By Vidyaa Ramkumar (guest post)
“We would make better leaders. If we can control the finances and home so efficiently, why not a state”? asked the wife of a minister.
“Though the number of women voters in Puducherry is high, when it comes to representation of women in the Assembly, it is highly disappointing. I was denied a seat this time, too. I have decided to quit politics,” says a seasoned lady politician.
“I wanted to cast my first ever vote for a female candidate but there’s no one I can find,” says a first-time voter.
“We long for women leaders, we are fed up with men who don’t give an ear to our issues like dowry harassment, domestic violence or alcoholism. They favour our husbands,” — statement from a Self Help Group in Villianur village.
The above are a few statements which stood out for me while I was interviewing women on the topic, “Women in Politics in the Union Territory of Puducherry.” The situation would more or less the same throughout India but, for now, I’ll stick to my observations about the quaint little town of Puducherry, to which I belong.
Puducherry is a Union Territory (UT) in South India which includes four enclaves – Karaikal, Mahe, Yanam and Puducherry itself (the capital). In 1674, the French East India Company set up a trading centre in what was then known as Pondicherry and this outpost eventually became the chief French settlement in India. Puducherry (formerly Pondicherry and generally known as ‘Pondy’) was under French rule until 1954. A few residents still speak French (and English with French accents) though the predominant local language depends on the state proximate to each enclave: Tamil Nadu in the case of Puducherry and Karaikal, Andhra Pradesh in the case of Yanam and Kerala in the case of Mahe.
The political, economic, social as well as cultural habits of the enclaves are, therefore, aligned to the districts adjacent to each of them. Differences in mindset resonate with respect to matters of governance, too. However, although socio-economic practices as well as cultural beliefs are dissimilar in the four enclaves, there is significant uniformity with respect to their treatment of women and children, as indicated by responses to burning issues linked to gender equality and children’s rights.
According to a professor of political science in a government college in Puducherry, “When one looks into women’s participation in politics, it’s not something that is related only to whether they have a right to vote but also their involvement in the decision-making process of the parties, political activism, political consciousness and many more rights that they’re being periodically denied.”
Even after over half a century of the UT’s political history and 12 elections to the territorial Assembly, women’s participation in political activities and elections remains low. Although women voters outnumber men in Puducherry, they are hardly visible as representatives of the people, whether as Members of the Assembly (MLAs) or Members of Parliament (MPs). This situation is, of course, similar to what prevails in many Indian states.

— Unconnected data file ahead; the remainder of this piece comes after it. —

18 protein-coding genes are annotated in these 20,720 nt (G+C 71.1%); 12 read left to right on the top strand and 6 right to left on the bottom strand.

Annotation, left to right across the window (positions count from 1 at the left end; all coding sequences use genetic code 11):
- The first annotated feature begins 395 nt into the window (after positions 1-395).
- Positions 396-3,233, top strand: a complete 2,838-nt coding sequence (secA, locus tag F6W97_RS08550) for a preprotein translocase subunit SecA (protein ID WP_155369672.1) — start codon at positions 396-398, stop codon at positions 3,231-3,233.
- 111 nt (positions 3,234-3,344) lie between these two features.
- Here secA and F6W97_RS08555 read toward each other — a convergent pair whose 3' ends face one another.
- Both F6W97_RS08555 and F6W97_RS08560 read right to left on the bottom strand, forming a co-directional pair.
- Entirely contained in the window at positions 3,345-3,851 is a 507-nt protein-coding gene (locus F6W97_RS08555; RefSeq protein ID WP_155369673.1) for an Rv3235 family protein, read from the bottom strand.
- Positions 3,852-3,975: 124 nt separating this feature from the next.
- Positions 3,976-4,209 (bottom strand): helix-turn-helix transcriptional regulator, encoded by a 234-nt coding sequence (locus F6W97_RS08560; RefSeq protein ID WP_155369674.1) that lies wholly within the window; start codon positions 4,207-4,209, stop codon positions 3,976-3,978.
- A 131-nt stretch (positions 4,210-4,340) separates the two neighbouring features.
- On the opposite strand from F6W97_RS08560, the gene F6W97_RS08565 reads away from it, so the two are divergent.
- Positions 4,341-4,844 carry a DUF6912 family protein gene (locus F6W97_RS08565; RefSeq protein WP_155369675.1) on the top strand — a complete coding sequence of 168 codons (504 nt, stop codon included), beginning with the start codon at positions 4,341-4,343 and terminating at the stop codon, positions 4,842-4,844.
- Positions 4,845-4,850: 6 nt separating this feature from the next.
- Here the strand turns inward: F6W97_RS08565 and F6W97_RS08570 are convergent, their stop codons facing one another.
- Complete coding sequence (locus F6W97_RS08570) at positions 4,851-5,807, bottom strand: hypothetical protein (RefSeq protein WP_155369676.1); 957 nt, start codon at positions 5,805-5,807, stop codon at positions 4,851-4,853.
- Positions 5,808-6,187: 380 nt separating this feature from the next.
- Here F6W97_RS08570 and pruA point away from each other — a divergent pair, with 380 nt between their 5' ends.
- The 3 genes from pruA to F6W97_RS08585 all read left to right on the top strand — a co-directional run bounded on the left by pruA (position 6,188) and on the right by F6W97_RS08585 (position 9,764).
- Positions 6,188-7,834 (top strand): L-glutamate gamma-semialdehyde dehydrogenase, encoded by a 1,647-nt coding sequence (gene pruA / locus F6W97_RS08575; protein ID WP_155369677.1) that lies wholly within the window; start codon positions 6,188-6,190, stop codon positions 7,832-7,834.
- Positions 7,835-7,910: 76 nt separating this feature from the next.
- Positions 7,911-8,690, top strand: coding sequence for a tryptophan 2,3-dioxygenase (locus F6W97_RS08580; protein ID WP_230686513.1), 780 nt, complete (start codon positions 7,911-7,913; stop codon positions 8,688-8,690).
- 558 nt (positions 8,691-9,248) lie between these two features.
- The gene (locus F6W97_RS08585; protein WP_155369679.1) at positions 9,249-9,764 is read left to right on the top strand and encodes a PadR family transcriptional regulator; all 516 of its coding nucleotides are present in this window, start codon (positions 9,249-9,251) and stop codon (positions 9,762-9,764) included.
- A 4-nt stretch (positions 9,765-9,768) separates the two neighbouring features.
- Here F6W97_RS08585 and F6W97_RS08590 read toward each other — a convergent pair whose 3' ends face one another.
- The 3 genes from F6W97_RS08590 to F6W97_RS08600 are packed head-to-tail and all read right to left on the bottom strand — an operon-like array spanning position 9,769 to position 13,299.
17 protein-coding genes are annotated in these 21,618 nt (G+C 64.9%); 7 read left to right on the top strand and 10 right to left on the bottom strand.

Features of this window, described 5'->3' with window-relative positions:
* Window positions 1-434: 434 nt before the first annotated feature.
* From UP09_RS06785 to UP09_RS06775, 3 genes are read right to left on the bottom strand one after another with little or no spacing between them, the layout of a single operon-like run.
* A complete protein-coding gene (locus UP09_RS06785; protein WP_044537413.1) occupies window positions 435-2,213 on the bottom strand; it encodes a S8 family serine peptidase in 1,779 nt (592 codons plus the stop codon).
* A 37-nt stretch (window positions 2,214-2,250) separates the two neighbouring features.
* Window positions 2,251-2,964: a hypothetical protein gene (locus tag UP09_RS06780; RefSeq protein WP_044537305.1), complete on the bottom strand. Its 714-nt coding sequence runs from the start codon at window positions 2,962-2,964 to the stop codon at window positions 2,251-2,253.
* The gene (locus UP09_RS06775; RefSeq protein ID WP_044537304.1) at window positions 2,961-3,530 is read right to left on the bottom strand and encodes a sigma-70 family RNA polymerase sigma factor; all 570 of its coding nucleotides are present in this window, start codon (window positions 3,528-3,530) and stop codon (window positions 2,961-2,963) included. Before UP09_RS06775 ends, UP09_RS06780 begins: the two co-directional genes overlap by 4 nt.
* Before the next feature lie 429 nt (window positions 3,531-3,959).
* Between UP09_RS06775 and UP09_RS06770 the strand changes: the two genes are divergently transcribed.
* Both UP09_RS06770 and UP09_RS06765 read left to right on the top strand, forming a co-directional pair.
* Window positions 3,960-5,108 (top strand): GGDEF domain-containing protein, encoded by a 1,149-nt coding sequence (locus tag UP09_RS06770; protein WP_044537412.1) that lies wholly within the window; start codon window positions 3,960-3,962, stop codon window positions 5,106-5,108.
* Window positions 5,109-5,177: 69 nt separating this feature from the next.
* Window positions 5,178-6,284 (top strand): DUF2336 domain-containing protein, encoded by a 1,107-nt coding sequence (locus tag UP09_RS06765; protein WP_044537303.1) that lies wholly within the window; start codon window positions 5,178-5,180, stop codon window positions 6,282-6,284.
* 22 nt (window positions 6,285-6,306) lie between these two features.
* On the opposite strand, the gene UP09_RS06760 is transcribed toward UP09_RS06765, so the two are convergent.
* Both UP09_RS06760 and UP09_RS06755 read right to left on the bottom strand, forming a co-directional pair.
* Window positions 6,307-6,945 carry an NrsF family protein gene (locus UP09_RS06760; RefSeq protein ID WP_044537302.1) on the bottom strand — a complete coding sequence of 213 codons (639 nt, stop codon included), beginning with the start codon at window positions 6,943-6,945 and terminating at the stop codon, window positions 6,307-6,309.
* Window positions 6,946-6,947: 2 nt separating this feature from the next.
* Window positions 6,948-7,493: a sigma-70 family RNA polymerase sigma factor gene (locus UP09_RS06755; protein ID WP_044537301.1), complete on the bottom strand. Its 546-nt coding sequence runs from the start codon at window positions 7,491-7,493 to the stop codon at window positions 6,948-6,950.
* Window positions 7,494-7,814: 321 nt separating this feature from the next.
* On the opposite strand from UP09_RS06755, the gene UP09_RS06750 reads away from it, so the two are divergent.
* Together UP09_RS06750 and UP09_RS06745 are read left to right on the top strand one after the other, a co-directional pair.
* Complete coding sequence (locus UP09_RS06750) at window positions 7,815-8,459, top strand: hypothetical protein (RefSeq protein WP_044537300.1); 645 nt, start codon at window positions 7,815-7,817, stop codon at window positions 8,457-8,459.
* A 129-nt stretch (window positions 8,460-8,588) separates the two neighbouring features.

As an activist who wishes to remain unnamed said, “In the history of Puducherry since independence, since in 1963, only 11 women have become MLAs. Of them, only Renuka Appadurai, a Congress leader, was made an Education Minister in 1980 in the then DMK-Congress coalition government. Since then, no women legislators have become ministers.” In fact, there were no women MLAs in Puducherry from 2001 to 2016. The situation improved when four women were elected during the 2016 elections to the 33-member Assembly (which includes three members nominated by the Central Government).
For the Assembly elections scheduled on April 6, 2021, women voters wish to see more female nominees but that seems to be a distant dream. Women voters outnumber men in all Puducherry constituencies: out of a total of 10,03,681 voters, 5,30,828 are women. Yet, in the current election, out of a total of 324 candidates, only 36 are women. A majority of the female candidates have either been fielded by the Naam Tamilar Katchi party or are independent candidates. It appears that women have been largely ignored by political parties all along, from nominations to the Assembly. Many activists are of the opinion that Puducherry’s cabinet, which currently comprises just six members, should be bigger for better governance, especially in view of the far-flung enclaves (Karaikal, Mahe and Yanam).
According to one teacher from Mahe, “Political parties in Kerala, currently governed by the CPI(M) led Left Democratic Front, have groomed the next line of young women candidates as contestants for panchayat and local body elections, with some parties nominating almost 60% female candidates, which augurs well for facilitating a role for women in governance at various levels. Incidentally, the credit for being the youngest Mayor of Trivandrum Corporation goes to a woman who is just 21. The Mayor’s post was reserved for women this time. It was the ruling party’s strategy to thank youngsters who had stood with them. Such a welcome move should be emulated by all the political parties in Puducherry.”